Browse by Theme: Cash Transfer Programming

A summary of the learnings and recommendations from an internal and external evaluation of the Emergency Cash-First Response to Drought-Affected Communities in the Southern Provinces of Zimbabwe project which was carried out from August 2015 to May 2017.This programme is the first time that cash transfers have been used as a large-scale alternative to food aid in Zimbabwe and the first large-scale provision of cash transfers through mobile money.

Read more...

Cash transfers have gained significant momentum over the past few years. Various studies demonstrate that cash-based responses have the potential to support longer-term gains beyond consumption. For that reason, stakeholders in the humanitarian sector are increasingly exploring new ways to measure the breadth of changes that cash can generate in people’s lives, in particular related to households’ capacities to deal with shocks and stresses, manage risks and transform livelihoods to cope with hazards and opportunities.

Read more...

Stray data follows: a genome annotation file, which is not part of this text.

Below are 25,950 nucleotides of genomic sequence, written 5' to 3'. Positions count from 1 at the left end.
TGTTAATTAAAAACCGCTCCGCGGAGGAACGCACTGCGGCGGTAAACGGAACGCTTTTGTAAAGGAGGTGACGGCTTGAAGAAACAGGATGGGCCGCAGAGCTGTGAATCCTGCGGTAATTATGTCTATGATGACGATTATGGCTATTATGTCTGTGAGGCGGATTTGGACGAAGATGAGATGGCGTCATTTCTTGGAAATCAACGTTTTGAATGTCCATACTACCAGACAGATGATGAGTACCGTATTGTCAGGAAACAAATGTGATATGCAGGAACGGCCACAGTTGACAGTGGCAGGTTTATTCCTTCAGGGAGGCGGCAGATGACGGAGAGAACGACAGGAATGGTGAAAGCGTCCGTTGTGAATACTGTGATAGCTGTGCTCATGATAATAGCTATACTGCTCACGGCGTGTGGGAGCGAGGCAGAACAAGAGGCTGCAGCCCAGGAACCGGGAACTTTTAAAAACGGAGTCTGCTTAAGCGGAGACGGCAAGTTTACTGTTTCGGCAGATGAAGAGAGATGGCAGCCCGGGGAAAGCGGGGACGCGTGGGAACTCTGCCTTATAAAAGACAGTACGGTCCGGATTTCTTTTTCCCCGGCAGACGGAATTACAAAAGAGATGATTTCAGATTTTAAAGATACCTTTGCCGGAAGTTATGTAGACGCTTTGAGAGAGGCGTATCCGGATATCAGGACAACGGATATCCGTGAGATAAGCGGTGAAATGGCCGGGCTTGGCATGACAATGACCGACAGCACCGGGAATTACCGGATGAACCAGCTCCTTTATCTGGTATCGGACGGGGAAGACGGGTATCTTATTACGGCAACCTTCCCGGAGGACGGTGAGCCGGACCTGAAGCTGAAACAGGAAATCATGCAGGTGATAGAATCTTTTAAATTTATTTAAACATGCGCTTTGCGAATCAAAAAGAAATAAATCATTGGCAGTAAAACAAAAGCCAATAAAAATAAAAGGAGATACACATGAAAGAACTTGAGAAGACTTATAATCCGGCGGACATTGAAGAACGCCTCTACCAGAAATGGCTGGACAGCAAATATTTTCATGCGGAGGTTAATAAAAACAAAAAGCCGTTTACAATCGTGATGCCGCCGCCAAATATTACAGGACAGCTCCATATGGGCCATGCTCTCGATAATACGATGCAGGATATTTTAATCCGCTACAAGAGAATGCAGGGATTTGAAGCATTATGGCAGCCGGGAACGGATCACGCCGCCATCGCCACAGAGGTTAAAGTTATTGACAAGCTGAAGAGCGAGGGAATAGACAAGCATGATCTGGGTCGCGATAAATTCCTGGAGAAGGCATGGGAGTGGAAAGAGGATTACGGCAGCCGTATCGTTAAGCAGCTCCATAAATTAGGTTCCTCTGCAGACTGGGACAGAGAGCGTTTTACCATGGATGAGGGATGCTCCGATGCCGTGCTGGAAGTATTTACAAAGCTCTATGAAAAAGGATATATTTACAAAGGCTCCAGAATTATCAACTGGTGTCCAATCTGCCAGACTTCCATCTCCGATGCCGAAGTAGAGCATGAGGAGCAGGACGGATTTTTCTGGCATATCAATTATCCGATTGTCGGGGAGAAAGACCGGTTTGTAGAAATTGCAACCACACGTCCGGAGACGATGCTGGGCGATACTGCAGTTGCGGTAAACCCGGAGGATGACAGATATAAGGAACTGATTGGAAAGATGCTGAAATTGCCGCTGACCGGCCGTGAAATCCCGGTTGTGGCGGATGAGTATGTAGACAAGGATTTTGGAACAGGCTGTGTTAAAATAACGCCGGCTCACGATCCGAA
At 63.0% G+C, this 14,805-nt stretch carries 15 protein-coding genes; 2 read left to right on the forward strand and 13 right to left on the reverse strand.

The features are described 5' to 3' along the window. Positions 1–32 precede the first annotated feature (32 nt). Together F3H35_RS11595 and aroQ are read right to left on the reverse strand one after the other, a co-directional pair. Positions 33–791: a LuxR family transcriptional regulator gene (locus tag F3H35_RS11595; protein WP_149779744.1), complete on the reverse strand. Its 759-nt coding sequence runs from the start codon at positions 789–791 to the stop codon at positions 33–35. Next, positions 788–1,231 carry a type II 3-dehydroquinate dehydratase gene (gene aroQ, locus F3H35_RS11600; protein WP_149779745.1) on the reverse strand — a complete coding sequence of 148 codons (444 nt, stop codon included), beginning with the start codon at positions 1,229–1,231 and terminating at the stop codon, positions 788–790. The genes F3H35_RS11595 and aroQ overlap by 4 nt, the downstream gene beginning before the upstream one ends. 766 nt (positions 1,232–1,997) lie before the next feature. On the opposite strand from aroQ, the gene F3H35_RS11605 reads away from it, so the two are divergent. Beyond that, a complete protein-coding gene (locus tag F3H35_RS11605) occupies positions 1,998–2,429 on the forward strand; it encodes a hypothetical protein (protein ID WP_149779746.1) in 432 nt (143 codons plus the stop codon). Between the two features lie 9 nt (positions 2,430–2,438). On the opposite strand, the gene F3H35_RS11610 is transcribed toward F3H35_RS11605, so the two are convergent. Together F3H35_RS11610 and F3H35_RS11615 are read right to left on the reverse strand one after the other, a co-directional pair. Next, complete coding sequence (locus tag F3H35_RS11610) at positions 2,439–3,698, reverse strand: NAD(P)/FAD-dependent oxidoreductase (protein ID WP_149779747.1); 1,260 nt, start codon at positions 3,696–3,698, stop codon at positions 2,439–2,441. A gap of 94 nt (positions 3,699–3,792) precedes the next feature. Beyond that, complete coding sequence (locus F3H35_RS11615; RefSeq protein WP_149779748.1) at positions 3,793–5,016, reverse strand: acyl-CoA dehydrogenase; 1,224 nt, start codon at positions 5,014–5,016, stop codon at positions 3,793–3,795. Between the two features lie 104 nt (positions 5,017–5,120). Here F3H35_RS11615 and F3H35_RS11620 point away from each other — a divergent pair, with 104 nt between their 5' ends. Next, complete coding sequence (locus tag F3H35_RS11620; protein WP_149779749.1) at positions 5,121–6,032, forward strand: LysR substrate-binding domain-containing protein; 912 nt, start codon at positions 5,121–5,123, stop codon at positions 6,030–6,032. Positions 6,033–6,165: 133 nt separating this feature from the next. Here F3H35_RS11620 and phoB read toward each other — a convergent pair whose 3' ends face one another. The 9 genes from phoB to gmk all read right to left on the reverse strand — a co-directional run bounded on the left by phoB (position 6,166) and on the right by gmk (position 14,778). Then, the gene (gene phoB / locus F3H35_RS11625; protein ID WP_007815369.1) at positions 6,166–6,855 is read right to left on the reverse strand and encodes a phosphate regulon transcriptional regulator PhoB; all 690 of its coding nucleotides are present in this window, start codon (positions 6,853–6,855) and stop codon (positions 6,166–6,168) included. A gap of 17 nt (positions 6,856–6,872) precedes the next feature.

CARE and other INGOs are increasingly exploring cash transfer modalities both for emergency response and other multi-component interventions. Yet public and political pressures to demonstrate results are also increasing – and are leading implementing agencies to set up comprehensive monitoring systems and rigorous evaluation cycles.

Read more...

Cash programming has been under the cosh from certain sections of the media – so it will be interesting to see the response to the latest report from the Independent Commission for Aid Impact, published today (12 January 2017), which gives a strong endorsement to DFID’s cash programmes and how they deliver on poverty reduction.

Read more...

Conditional Cash Transfer (CCT) programmes support extremely poor households with a cash subsidy, on condition that children attend school and health checks. Evaluations have shown CCTs have succeeded in improving children’s school attendance, and nutritional and health indicators. But there is comparatively less evidence on whether CCTs address women’s needs and rights.

Read more...

Conditional cash transfer programmes provide extremely poor households with a cash subsidy, on condition that children attend school, and mothers and infants undergo health checks.

Read more...
Page 3 of 3